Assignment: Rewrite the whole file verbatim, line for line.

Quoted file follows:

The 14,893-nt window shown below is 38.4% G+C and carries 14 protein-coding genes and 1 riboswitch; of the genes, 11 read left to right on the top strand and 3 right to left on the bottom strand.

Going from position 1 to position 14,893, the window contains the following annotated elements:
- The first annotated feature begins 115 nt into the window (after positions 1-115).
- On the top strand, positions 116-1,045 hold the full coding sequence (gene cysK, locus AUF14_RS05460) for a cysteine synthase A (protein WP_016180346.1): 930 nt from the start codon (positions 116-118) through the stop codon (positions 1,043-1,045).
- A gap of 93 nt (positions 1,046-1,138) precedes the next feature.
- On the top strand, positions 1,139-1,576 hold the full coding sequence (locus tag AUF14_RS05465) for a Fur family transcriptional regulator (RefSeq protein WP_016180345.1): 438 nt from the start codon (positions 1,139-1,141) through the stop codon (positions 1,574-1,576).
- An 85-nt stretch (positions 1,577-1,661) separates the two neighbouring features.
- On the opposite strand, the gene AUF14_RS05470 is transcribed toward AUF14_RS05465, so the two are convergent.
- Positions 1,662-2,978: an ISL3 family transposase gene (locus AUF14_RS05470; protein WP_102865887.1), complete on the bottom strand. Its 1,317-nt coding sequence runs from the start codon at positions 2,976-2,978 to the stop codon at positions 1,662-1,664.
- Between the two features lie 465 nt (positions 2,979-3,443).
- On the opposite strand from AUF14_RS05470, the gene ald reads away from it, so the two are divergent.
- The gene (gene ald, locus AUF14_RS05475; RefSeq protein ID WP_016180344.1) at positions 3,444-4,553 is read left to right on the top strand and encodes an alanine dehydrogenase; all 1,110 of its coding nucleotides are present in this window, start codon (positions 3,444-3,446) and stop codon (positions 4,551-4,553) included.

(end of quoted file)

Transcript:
The 14,893-nt window shown below is 38.4% G+C and carries 14 protein-coding genes and 1 riboswitch; of the genes, 11 read left to right on the top strand and 3 right to left on the bottom strand.

Going from position 1 to position 14,893, the window contains the following annotated elements:
- The first annotated feature begins 115 nt into the window (after positions 1-115).
- On the top strand, positions 116-1,045 hold the full coding sequence (gene cysK, locus AUF14_RS05460) for a cysteine synthase A (protein WP_016180346.1): 930 nt from the start codon (positions 116-118) through the stop codon (positions 1,043-1,045).
- A gap of 93 nt (positions 1,046-1,138) precedes the next feature.
- On the top strand, positions 1,139-1,576 hold the full coding sequence (locus tag AUF14_RS05465) for a Fur family transcriptional regulator (RefSeq protein WP_016180345.1): 438 nt from the start codon (positions 1,139-1,141) through the stop codon (positions 1,574-1,576).
- An 85-nt stretch (positions 1,577-1,661) separates the two neighbouring features.
- On the opposite strand, the gene AUF14_RS05470 is transcribed toward AUF14_RS05465, so the two are convergent.
- Positions 1,662-2,978: an ISL3 family transposase gene (locus AUF14_RS05470; protein WP_102865887.1), complete on the bottom strand. Its 1,317-nt coding sequence runs from the start codon at positions 2,976-2,978 to the stop codon at positions 1,662-1,664.
- Between the two features lie 465 nt (positions 2,979-3,443).
- On the opposite strand from AUF14_RS05470, the gene ald reads away from it, so the two are divergent.
- The gene (gene ald, locus AUF14_RS05475; RefSeq protein ID WP_016180344.1) at positions 3,444-4,553 is read left to right on the top strand and encodes an alanine dehydrogenase; all 1,110 of its coding nucleotides are present in this window, start codon (positions 3,444-3,446) and stop codon (positions 4,551-4,553) included.